Drums: TLM103 near the drummer's right ear is what Steve Remote often does - I've had great results even with a cheapo Oktava in that position. Good "mono main mic" for the drum set. You could (and probably want to) augment this with a kick and a snare mic (dynamics would be good here - put the 58 on the kick rather than on the keyboard cabinet, maybe use the other 103 for one amp instead of the 57) and the MK41s as overheads.
That's what I'd do with that mic list. Others' opinions may vary.
Sounds like fun, especially with that potentially nice sounding room.
Assuming the players are good and the room sounds nice here’s what I would do:
Imagine a circle on the stage or a nice sounding spot in the room. The circle will have a radius of about 4-5 feet.
Set-up the drums so that the batter side of the kick is tangent to the circle and faces the center of the circle. In other words, the BD is just inside the circle. If possible place 3-4 foot tall gobos on either side of the drums (this is no big deal but nice if you can).
Now place the guitar and bass on opposite sides of the drums about 2-3 feet to either side with the front of the amps also tangent to this imagined circle. Think of the amps as being just outside the circle facing the center, one to the drummer's left and the other to the right.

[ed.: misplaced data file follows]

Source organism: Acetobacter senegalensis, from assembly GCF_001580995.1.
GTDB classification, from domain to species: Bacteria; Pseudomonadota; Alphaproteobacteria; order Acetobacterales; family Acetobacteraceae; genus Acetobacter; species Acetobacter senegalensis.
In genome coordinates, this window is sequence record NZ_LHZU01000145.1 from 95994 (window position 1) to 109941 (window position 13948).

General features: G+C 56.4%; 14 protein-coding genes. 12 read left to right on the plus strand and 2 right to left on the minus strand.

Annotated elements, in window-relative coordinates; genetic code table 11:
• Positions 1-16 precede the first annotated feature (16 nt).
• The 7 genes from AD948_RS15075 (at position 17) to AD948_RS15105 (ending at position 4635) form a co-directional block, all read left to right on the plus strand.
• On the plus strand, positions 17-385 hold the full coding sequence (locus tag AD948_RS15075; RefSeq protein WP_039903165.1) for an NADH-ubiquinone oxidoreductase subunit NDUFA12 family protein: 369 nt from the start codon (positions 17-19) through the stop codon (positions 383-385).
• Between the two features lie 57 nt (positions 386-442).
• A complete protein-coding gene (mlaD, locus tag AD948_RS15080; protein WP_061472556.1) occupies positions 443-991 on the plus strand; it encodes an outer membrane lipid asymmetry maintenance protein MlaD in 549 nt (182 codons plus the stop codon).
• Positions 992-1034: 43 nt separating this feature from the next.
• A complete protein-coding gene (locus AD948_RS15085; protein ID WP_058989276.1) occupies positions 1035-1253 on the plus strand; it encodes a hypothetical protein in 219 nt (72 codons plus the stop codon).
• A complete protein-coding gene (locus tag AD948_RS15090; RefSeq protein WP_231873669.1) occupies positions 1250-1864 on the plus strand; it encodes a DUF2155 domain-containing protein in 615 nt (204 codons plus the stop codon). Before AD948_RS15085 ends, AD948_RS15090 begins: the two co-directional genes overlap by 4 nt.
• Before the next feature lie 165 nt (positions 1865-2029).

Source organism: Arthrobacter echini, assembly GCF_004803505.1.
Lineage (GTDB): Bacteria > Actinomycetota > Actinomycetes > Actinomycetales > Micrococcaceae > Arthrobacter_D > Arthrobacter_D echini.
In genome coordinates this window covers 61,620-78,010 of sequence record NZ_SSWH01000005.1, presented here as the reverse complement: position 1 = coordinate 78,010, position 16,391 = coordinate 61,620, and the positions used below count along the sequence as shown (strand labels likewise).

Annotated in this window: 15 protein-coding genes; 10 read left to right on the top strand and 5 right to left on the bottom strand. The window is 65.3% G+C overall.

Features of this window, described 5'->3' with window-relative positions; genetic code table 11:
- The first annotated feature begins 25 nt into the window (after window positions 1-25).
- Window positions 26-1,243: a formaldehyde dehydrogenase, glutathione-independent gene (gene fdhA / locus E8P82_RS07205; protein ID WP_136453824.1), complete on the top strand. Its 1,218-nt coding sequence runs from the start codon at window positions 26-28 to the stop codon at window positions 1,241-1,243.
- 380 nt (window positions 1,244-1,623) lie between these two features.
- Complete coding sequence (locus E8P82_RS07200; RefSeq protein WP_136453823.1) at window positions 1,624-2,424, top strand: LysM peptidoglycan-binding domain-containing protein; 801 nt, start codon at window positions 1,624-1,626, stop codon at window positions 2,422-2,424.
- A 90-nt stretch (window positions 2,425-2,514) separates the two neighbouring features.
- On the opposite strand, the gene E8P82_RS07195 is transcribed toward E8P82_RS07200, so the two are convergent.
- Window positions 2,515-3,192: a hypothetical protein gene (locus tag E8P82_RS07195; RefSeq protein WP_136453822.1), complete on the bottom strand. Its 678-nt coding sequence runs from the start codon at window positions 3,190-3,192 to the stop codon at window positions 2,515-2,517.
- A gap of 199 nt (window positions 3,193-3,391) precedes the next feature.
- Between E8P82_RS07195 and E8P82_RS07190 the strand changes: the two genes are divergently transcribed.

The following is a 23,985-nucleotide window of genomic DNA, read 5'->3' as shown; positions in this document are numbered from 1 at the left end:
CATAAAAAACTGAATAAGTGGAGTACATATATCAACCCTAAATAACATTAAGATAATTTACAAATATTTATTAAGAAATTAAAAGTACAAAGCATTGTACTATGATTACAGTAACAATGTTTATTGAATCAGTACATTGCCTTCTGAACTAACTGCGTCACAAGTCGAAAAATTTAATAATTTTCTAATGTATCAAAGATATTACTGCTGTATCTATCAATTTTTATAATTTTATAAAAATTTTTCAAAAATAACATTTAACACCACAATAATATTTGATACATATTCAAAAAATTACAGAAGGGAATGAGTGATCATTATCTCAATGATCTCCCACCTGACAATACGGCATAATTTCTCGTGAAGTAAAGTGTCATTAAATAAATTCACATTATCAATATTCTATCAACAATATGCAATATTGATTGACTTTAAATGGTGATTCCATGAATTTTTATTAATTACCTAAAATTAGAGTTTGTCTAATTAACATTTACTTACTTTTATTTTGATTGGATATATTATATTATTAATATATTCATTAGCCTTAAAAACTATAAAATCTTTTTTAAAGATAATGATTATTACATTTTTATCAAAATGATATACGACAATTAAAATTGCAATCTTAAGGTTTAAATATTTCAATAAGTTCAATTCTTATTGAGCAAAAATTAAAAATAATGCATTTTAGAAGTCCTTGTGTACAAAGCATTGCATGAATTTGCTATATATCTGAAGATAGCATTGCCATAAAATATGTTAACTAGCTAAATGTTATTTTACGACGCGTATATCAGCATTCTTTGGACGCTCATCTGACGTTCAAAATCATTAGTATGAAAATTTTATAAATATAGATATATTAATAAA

The center of your circle is ground zero. On that spot, place a coincident (whatever coincident type you like) pair in omni mode (second best is figure of 8, third best is cardioid) so that their height is about 1 inch above the bass drum hoop (but still 4-5 feet away from the drums). If you were to draw a line from the “center” of the drum set to ground zero, it should bisect the angle between your mics (i.e. mics are not pointing directly at drums). One mic should point directly at the guitar amp (elevate the amp if needed) and the other at the bass amp. Choose mics that capture low end well and are detailed.
Now place a cardioid or hyper cardioid mic above the drummer. Rather than pointing it stright down, angle it lisghtly toward the center of the circle, pointig at the spot where the beater hits the BD. This mic must be in phase with the other 2 mics: